Rectangular object, ivory in color. Divided into 2 sections separated by black vertical line with a raised circle in the middle. Left side has 4 indented dots with traces of black pigment inside evenly spaced in a square pattern. Right side has 1 dot.
This mystery artifact is about 2 inches long and 1 inch wide. Can you figure out what it is?

What material do you think it is made of (stone, wood, bone, metal, glass, plastic, clay, paper, leather, cotton)?

Describe the artifact. What shape is it? What color is it? What texture does it have (what do you think it feels like)?


Is the artifact whole, or is it a piece that broke off something larger?

When do you think it was made?

Who do you think made it?

What do you think it was used for?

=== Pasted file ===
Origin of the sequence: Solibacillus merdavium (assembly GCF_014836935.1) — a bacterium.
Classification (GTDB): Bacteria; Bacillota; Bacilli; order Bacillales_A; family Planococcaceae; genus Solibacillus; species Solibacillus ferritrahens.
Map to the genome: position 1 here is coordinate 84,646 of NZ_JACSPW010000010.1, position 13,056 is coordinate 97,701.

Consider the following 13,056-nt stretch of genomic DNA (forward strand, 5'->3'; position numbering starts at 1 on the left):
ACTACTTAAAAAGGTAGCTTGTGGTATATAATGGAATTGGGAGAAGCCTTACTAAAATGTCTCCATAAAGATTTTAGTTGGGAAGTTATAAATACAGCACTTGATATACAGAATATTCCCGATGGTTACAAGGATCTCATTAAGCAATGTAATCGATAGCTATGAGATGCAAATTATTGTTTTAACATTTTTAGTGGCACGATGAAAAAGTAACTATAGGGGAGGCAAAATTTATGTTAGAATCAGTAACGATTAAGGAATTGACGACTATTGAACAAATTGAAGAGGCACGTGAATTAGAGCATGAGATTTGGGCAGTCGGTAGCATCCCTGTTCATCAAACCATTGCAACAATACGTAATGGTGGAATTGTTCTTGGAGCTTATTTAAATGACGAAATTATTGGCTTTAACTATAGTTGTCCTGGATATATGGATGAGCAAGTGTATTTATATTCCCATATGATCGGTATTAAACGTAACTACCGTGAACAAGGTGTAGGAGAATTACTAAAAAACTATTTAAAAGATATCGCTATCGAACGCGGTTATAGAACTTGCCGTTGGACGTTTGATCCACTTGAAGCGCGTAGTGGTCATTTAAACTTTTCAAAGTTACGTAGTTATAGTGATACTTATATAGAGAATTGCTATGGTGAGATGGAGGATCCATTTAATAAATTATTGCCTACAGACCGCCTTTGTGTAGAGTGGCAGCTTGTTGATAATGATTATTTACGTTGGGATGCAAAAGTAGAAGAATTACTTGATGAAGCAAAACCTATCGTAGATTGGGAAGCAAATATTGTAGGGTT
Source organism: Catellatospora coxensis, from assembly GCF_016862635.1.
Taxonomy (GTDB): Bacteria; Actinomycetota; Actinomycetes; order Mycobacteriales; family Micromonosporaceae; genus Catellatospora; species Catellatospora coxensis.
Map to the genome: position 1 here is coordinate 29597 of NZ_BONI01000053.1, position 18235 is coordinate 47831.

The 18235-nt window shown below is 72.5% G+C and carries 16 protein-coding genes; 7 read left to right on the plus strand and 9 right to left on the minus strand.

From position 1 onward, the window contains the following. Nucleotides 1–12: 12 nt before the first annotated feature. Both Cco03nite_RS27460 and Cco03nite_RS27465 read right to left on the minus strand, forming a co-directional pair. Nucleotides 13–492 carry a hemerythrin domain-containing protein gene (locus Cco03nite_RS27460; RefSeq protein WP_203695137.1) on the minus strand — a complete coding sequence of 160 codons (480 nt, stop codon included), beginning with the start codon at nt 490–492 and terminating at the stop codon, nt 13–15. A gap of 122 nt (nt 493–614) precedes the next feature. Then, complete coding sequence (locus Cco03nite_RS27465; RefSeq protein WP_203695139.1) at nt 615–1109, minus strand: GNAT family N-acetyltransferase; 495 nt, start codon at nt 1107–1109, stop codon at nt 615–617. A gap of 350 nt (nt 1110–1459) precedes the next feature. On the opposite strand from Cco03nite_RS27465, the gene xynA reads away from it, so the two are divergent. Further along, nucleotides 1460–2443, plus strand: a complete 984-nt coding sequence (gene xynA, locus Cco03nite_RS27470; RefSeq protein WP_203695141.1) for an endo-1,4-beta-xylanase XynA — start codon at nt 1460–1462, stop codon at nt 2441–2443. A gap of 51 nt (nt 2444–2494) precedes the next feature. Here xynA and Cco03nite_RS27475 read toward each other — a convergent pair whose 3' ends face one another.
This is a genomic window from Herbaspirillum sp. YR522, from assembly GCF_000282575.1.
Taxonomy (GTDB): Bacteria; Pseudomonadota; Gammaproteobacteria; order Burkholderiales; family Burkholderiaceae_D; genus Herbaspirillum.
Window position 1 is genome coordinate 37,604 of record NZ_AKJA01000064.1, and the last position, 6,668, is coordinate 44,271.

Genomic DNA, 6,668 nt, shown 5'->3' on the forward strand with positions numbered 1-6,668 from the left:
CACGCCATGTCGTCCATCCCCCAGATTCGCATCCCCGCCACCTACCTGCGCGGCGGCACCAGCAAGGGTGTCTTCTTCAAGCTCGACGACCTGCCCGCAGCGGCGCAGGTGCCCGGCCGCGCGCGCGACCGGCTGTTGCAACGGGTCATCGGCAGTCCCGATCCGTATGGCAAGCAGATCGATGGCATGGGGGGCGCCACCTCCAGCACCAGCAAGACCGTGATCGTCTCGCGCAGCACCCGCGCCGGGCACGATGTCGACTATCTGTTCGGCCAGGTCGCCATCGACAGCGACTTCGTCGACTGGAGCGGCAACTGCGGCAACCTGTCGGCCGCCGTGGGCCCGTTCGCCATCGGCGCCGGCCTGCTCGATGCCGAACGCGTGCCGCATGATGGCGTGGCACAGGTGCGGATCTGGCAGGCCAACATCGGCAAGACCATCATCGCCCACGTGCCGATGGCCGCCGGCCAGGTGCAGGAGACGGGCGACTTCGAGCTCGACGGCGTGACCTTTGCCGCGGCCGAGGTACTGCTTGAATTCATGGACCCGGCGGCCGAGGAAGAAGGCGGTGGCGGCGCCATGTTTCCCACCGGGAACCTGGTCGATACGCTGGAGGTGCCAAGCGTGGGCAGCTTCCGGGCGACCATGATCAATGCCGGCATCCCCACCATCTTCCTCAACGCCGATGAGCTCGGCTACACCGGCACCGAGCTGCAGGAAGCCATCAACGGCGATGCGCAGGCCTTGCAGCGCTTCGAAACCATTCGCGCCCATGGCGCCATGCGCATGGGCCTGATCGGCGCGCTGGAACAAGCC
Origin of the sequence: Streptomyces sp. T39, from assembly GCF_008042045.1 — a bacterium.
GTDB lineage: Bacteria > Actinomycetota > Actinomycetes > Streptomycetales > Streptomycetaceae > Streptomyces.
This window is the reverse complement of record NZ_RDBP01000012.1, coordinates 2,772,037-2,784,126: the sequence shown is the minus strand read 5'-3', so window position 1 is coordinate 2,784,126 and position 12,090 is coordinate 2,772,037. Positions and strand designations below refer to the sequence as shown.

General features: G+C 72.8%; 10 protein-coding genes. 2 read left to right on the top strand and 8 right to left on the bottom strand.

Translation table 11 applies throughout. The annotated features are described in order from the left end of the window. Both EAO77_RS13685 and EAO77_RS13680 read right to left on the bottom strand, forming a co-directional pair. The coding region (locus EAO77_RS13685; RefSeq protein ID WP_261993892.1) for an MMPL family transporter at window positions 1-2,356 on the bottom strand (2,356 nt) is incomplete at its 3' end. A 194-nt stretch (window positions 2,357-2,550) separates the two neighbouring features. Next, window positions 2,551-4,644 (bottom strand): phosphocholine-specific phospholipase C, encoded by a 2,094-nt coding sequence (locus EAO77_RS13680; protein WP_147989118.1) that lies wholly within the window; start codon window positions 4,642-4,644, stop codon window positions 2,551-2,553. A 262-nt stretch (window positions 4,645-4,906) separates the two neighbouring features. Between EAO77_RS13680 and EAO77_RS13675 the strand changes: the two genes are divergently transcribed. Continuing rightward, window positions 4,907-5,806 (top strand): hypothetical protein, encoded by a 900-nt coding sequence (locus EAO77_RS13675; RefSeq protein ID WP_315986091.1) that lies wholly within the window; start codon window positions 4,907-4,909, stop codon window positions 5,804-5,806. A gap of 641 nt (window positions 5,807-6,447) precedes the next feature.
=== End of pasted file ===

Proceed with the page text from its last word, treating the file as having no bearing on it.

Can you answer all of these questions by just looking at this artifact?


What other information do you need to answer these questions?


Putting the Pieces Together


Looking at only one artifact is like looking at one puzzle piece and trying to imagine the entire picture. Archeologists study artifacts to learn about the past. Archeologists also look at groups of artifacts that are found close together, called assemblages, to help learn about what may have happened in an area. Think of different activities that you do every day. Now think of the objects you use with those activities. If archeologists in the future found those objects, they might be able to figure out what activities you did.

Slide the arrow left and right to see two different pictures of an assemblage of artifacts. What do you think happened in each picture in the past?

Collection of animal bones with a broken spear point and stone knife nearby Collection of animal bones
What do you think happened here in the past?
Looking at the picture now, would your answer change?



Some people collect artifacts from archeological sites, which makes it difficult for archeologists to figure out what happened in the past. How did your interpretation change when you looked at the picture of the bones without any stone tools? Did you still see the whole picture?